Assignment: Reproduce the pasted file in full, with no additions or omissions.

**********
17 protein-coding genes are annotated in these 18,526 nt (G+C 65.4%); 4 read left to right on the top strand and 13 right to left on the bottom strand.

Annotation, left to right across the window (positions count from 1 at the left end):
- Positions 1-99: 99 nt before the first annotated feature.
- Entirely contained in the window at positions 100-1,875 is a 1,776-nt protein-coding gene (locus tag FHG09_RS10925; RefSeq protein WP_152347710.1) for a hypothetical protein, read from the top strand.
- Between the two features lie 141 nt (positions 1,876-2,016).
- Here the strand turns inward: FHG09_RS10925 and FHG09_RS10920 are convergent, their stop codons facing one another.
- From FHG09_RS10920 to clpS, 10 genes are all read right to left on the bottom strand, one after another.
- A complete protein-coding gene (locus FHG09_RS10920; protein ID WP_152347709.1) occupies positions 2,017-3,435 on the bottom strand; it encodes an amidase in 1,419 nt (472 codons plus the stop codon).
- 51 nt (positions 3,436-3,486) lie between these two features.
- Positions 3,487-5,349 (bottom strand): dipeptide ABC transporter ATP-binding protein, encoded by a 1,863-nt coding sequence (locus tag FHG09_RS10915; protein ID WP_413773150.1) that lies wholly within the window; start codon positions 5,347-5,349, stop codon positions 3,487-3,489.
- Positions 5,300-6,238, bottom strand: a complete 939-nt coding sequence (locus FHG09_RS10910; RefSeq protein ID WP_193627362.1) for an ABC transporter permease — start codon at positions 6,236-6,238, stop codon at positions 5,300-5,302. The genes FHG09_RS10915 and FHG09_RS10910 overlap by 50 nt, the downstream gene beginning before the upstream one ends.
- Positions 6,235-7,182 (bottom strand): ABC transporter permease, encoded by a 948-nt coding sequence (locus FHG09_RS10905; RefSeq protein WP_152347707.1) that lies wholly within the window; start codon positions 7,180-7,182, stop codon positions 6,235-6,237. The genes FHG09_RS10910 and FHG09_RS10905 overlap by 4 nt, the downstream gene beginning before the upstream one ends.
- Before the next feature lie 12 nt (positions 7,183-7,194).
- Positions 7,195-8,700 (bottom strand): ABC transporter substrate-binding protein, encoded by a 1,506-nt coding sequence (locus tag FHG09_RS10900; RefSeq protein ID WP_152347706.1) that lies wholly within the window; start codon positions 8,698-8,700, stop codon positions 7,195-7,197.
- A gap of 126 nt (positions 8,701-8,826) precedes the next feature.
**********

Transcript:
17 protein-coding genes are annotated in these 18,526 nt (G+C 65.4%); 4 read left to right on the top strand and 13 right to left on the bottom strand.

Annotation, left to right across the window (positions count from 1 at the left end):
- Positions 1-99: 99 nt before the first annotated feature.
- Entirely contained in the window at positions 100-1,875 is a 1,776-nt protein-coding gene (locus tag FHG09_RS10925; RefSeq protein WP_152347710.1) for a hypothetical protein, read from the top strand.
- Between the two features lie 141 nt (positions 1,876-2,016).
- Here the strand turns inward: FHG09_RS10925 and FHG09_RS10920 are convergent, their stop codons facing one another.
- From FHG09_RS10920 to clpS, 10 genes are all read right to left on the bottom strand, one after another.
- A complete protein-coding gene (locus FHG09_RS10920; protein ID WP_152347709.1) occupies positions 2,017-3,435 on the bottom strand; it encodes an amidase in 1,419 nt (472 codons plus the stop codon).
- 51 nt (positions 3,436-3,486) lie between these two features.
- Positions 3,487-5,349 (bottom strand): dipeptide ABC transporter ATP-binding protein, encoded by a 1,863-nt coding sequence (locus tag FHG09_RS10915; protein ID WP_413773150.1) that lies wholly within the window; start codon positions 5,347-5,349, stop codon positions 3,487-3,489.
- Positions 5,300-6,238, bottom strand: a complete 939-nt coding sequence (locus FHG09_RS10910; RefSeq protein ID WP_193627362.1) for an ABC transporter permease — start codon at positions 6,236-6,238, stop codon at positions 5,300-5,302. The genes FHG09_RS10915 and FHG09_RS10910 overlap by 50 nt, the downstream gene beginning before the upstream one ends.
- Positions 6,235-7,182 (bottom strand): ABC transporter permease, encoded by a 948-nt coding sequence (locus FHG09_RS10905; RefSeq protein WP_152347707.1) that lies wholly within the window; start codon positions 7,180-7,182, stop codon positions 6,235-6,237. The genes FHG09_RS10910 and FHG09_RS10905 overlap by 4 nt, the downstream gene beginning before the upstream one ends.
- Before the next feature lie 12 nt (positions 7,183-7,194).
- Positions 7,195-8,700 (bottom strand): ABC transporter substrate-binding protein, encoded by a 1,506-nt coding sequence (locus tag FHG09_RS10900; RefSeq protein ID WP_152347706.1) that lies wholly within the window; start codon positions 8,698-8,700, stop codon positions 7,195-7,197.
- A gap of 126 nt (positions 8,701-8,826) precedes the next feature.